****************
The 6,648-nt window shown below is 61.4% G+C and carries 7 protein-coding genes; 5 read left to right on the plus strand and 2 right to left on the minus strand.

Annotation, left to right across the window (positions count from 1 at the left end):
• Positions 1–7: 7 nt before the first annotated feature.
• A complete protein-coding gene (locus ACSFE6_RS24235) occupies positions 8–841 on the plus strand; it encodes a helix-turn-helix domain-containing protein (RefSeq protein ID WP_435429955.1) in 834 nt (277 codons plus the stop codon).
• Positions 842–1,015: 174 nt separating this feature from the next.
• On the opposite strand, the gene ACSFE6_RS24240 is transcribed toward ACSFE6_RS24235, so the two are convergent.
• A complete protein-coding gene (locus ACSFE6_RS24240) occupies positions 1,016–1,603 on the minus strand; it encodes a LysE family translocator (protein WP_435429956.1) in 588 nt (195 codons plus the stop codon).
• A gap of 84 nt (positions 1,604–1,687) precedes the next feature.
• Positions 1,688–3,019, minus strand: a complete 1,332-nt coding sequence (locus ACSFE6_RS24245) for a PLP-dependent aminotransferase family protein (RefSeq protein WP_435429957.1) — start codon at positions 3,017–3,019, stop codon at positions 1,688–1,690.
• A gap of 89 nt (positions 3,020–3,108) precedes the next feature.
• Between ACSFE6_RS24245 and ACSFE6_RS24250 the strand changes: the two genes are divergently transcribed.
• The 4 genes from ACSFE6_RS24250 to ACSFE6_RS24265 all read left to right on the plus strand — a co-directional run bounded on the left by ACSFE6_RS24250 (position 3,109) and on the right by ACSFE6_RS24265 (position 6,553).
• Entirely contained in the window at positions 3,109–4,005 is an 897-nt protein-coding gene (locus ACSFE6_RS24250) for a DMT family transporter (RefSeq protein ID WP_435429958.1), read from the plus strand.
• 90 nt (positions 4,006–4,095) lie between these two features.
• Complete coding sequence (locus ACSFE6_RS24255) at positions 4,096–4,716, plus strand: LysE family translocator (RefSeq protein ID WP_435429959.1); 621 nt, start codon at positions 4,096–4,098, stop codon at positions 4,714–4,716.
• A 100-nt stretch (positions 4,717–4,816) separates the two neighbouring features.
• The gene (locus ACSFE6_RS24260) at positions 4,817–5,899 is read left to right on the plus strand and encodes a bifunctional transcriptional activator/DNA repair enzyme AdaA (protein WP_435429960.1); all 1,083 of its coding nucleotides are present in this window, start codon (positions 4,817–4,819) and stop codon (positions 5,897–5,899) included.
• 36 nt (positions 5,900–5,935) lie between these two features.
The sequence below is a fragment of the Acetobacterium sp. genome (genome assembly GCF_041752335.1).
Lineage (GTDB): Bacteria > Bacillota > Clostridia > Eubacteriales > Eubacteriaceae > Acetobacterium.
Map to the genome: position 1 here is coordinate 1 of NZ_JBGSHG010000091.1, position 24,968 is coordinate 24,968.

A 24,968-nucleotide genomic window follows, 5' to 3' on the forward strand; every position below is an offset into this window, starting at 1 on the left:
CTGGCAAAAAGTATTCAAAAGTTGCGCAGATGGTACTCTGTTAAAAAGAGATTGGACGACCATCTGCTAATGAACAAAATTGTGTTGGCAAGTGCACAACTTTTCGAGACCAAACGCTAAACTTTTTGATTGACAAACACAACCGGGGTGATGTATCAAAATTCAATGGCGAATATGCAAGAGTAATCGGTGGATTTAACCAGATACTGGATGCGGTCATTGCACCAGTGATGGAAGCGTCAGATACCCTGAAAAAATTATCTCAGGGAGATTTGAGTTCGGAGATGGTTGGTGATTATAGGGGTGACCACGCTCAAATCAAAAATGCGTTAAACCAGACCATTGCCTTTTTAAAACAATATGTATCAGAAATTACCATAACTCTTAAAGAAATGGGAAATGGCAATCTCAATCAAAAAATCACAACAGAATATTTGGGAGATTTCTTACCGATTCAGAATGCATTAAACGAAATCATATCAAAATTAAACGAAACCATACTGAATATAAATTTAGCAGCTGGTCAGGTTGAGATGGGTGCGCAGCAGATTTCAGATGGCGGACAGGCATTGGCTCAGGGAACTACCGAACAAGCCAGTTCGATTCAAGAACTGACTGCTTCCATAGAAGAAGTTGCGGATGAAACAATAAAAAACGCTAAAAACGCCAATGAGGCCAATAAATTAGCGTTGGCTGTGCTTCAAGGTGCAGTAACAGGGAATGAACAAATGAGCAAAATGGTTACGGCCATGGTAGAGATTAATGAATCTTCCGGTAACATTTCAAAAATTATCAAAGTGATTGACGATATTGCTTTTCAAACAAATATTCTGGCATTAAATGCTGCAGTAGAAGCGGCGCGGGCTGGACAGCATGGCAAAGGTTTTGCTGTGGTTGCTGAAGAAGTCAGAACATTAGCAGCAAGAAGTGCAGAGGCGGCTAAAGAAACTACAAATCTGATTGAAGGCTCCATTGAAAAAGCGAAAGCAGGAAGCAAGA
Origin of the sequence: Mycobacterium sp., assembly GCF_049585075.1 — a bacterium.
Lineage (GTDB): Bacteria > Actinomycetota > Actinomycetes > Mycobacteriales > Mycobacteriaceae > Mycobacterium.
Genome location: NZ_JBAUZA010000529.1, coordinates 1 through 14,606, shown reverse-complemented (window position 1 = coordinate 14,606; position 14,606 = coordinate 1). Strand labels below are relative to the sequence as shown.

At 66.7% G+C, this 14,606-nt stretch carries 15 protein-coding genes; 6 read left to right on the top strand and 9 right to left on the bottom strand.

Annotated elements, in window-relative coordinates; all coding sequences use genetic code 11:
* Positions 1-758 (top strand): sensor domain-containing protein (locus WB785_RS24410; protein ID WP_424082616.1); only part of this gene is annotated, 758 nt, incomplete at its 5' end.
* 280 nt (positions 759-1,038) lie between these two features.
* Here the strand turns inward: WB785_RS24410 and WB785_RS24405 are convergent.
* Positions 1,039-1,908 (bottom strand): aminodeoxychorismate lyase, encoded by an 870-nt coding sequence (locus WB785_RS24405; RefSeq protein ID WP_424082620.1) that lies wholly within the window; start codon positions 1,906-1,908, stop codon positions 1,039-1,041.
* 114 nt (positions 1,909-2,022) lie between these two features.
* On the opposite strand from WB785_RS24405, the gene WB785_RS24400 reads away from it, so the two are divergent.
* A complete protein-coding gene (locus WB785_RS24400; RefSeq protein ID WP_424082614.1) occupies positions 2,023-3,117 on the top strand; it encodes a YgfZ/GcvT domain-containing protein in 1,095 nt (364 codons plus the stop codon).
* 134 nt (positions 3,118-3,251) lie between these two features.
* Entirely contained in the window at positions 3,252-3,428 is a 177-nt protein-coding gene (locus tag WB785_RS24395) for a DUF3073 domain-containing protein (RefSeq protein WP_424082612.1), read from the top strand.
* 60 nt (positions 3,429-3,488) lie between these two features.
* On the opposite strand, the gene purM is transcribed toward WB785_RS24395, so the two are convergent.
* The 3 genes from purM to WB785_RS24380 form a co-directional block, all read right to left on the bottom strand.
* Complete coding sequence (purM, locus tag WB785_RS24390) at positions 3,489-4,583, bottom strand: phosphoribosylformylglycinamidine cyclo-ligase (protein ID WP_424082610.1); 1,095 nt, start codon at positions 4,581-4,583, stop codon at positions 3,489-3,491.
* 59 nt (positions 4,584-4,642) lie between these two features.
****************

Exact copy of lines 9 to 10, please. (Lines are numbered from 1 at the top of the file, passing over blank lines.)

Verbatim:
• Positions 1,688–3,019, minus strand: a complete 1,332-nt coding sequence (locus ACSFE6_RS24245) for a PLP-dependent aminotransferase family protein (RefSeq protein WP_435429957.1) — start codon at positions 3,017–3,019, stop codon at positions 1,688–1,690.
• A gap of 89 nt (positions 3,020–3,108) precedes the next feature.